Father’s Day is a notable national holiday. At a minimum, it is a time to be thankful for the man by whom we may enjoy life. For many, it is a time to reflect on the impact dad has (or had) on their lives. For some, it may be a source of pain, noting the actual or virtual absence of a father in their current or childhood home. Regardless of personal circumstances or feelings, the role of father is one of vital importance in the home and in society. Personally, it is one of the most critical roles I have—one that demands time, presence, discipline, dedication, and high standards.
A Short History
According to American history, William Smart was a Civil War veteran who became widowed and raised six children. His daughter, Sonora Dodd, desired a special day to honor him. Later, in 1966, former President Lyndon Johnson set aside the third Sunday in June to honor fathers. Since 1972 (due to a law signed by former President Richard Nixon), Americans have celebrated Father’s Day as a national holiday.
A Father’s Impact
The state of American society is a testament to how critical it is for fathers to show up, be involved, encourage, and set an example for their children. When fathers fail to be present, terrible consequences follow. According to various studies, fatherless households generally lead to higher rates of infant mortality, suicide, teen pregnancy, behavioral problems, and criminal acts by children.
Moreover, the impact of a father’s faith on his children cannot be understated. It’s an unfortunate reality that while Mother’s Day generally rounds out the top three for church attendance on a holiday (third to Easter and Christmas), Father’s Day is dead last. Yet, statistics show that the father’s spiritual disciplines on average have a greater impact on children than the mother’s spiritual leadership. An older study suggests that if a father does not regularly attend church, only 1 in 50 of his children will stay in church (even if the mother regularly attends). Additionally, where a father is first to become a Christian, there is a 93% probability everyone else in the household will follow (compared to a 17% probability when the mother is first to become a Christian).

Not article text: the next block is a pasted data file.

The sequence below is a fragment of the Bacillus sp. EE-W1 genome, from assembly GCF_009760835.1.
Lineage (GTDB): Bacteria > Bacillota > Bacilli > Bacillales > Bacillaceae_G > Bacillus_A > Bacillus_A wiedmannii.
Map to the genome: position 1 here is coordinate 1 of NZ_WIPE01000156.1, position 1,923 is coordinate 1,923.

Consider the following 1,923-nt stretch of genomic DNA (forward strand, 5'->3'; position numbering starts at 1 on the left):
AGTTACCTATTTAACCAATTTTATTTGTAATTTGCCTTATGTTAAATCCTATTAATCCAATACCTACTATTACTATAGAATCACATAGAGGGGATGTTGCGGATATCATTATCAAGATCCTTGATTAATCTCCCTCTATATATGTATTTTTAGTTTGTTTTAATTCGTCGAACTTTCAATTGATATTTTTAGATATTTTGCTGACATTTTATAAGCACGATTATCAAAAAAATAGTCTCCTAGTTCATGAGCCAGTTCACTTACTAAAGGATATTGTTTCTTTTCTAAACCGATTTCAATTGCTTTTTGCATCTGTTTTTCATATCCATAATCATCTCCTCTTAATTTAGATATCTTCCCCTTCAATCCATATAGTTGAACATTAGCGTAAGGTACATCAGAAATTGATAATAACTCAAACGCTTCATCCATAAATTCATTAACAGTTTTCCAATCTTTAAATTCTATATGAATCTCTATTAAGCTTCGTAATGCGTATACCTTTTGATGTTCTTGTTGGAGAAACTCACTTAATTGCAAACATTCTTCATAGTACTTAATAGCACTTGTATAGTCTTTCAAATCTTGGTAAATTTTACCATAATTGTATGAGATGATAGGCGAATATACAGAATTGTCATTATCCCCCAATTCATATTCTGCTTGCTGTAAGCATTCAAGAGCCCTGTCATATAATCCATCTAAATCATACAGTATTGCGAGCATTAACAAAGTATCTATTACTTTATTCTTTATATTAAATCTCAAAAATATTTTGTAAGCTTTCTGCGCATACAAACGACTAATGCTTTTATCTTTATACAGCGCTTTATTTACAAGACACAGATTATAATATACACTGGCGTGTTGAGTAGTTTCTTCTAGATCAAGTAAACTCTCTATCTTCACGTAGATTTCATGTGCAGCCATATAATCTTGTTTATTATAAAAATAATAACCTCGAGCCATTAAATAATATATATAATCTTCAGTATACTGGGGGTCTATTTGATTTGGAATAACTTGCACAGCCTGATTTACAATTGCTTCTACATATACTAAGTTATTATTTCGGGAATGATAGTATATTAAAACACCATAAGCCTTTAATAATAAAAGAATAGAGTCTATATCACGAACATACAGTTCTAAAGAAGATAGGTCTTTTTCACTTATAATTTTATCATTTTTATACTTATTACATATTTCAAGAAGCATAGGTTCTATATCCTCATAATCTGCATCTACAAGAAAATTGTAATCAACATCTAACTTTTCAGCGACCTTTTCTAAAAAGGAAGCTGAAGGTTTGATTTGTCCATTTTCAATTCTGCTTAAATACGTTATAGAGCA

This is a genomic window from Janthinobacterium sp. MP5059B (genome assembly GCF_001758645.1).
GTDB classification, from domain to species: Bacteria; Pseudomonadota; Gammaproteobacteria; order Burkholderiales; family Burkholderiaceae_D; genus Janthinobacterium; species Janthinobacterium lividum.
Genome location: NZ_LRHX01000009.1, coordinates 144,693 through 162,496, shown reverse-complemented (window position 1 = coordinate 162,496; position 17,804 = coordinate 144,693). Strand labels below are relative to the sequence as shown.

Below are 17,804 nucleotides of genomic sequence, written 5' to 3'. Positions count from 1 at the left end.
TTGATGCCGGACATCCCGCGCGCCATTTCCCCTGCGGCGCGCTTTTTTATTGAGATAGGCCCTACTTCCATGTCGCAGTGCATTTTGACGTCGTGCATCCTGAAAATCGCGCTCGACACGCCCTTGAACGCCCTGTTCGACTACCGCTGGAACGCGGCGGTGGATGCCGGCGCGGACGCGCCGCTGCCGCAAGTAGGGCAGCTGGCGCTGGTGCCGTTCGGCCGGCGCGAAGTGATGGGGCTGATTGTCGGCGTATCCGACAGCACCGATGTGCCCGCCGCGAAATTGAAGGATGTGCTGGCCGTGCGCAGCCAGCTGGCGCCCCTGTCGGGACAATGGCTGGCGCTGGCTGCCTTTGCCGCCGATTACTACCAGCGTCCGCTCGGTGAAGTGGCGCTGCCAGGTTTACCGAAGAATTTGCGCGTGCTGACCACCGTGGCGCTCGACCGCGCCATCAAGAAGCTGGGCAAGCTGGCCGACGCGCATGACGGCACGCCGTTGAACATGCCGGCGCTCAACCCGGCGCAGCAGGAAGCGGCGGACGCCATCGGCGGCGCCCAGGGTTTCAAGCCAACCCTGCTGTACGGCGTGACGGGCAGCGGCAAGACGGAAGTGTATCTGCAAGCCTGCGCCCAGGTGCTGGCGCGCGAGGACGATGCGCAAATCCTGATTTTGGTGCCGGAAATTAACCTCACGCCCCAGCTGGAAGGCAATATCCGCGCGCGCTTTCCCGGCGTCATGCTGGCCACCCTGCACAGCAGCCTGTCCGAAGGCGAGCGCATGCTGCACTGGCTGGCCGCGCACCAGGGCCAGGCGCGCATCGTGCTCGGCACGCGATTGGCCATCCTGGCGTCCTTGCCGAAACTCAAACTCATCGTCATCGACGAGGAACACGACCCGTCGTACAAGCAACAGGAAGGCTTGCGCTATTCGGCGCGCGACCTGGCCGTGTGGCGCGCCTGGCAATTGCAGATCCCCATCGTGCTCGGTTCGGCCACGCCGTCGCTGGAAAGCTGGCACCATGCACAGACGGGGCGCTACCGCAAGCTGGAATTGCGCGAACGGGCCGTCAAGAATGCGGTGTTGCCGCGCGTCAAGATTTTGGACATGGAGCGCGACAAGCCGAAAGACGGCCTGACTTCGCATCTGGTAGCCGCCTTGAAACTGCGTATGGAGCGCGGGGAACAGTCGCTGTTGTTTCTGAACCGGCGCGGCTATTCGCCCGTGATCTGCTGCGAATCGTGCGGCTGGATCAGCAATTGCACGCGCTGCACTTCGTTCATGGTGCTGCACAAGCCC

A Quick Reflection
Fatherhood is a high calling. It’s more than just showing up—it’s about being intentional, supportive, loving, and not shying away from instruction and discipline. It’s constantly being on guard to provide the greatest example to your children. That is, there is no “auto-pilot” for fathers despite the temptation to kick back.
How important is this calling? The role of father incorporates a level of sacrifice found in Jesus Christ’s example. John 15:13, a verse inscribed on the Memorial Student Center at Texas A&M University, states: “Greater love hath no man than this, that a man lay down his life for his friends.” How much more should a father sacrifice for his children? See also Ephesians 5.
Psalm 127:3-5 speaks directly to fatherhood. Perhaps it is the fact that this passage ends in court or the fact that these verses speak of children being a gift from God (and experiencing firsthand the realities of infertility and the loss of a child), but I love this passage:
3 Children are a heritage from the Lord,
offspring a reward from Him.
4 Like arrows in the hands of a warrior
are children born in one’s youth.
5 Blessed is the man
whose quiver is full of them.
They will not be put to shame
when they contend with their opponents in court.
Children are, indeed, a gift, and fathers have a special, instrumental role in their children’s lives. Fathers should be held to a high standard even though they will fall short. The poor example or sheer absence of a father can have an impact on multiple generations. I am personally thankful for my father—his unwavering faith, his discipline, his instruction, his love, and his encouragement—and I hope to be a great father to and for my daughters. Happy Father’s Day from Provident Legal Counsel!